A fellow at the New American Foundation looks at the policies, actions and failures of the United States in Afghanistan.
Beginning in 2008, Gopal, correspondent for the Wall Street Journal and the Christian Science Monitor, spent four years traveling throughout Afghanistan. Bearded, dressed as a native and speaking like one, he heard stories from fighters, tribal elders, young boys and government officials that challenged his ideas about the war and how we fought it. The author argues that the United States sees the world in black and white—friend versus enemy, good versus evil, etc.—a simplistic view that fails to encompass the complexities of Afghanistan. He presents his analysis of Afghanistan through three individuals: Mullah Cable, a Taliban commander; Jan Muhammad, a member of the U.S.-backed Afghan government; and Heela, a village housewife. His portraits of these three and their tumultuous lives are rich in detail, as are his descriptions of their stark and war-ravaged land. Gopal puts the present Afghanistan in perspective by describing the civil war that followed the withdrawal of Soviet troops in 1989, the emergence in 1994 of the Taliban, who disbanded warring militias and imposed a regime of harsh Islamic law, and the regrouping of the militias in 1996 as the Northern Alliance, which continued to fight the Taliban for the next five years. After 9/11, when the U.S. failed to make a deal with the Taliban to turn over terrorists, including Osama bin Laden, the attacks by American forces began. The chaos that followed has seen power struggles and shifting alliances; attempts to bring stability and root out corruption have failed. American contracts with local power brokers have created a new class of warlords whose militias are known as private security companies. What will happen, Gopal wonders, when the Americans leave and the money dries up?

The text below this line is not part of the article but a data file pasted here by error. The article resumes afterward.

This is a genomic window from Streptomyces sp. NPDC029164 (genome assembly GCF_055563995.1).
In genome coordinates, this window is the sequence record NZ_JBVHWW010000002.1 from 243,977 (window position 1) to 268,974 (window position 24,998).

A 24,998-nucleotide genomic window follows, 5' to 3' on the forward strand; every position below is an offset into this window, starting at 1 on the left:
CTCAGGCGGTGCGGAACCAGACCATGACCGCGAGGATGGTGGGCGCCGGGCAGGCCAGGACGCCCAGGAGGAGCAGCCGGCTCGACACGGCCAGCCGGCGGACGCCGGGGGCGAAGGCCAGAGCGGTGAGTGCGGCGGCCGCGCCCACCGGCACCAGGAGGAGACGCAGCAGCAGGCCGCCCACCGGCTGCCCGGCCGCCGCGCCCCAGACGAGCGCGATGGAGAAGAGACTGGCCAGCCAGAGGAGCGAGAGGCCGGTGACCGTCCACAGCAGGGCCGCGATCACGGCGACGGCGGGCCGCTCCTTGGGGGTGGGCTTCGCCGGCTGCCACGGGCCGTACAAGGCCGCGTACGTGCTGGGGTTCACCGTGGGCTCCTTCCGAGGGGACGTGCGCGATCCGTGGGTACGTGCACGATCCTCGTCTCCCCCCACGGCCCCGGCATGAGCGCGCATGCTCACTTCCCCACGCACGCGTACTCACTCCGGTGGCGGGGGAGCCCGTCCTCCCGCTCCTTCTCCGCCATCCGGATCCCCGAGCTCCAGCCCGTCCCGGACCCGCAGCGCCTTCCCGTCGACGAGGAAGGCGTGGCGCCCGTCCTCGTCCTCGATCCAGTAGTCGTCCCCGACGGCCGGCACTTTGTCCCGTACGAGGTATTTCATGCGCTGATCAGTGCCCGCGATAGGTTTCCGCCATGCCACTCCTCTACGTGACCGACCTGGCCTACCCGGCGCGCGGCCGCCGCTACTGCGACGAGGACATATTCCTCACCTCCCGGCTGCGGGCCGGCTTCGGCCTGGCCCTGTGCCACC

A grim picture of a complicated and troubling situation.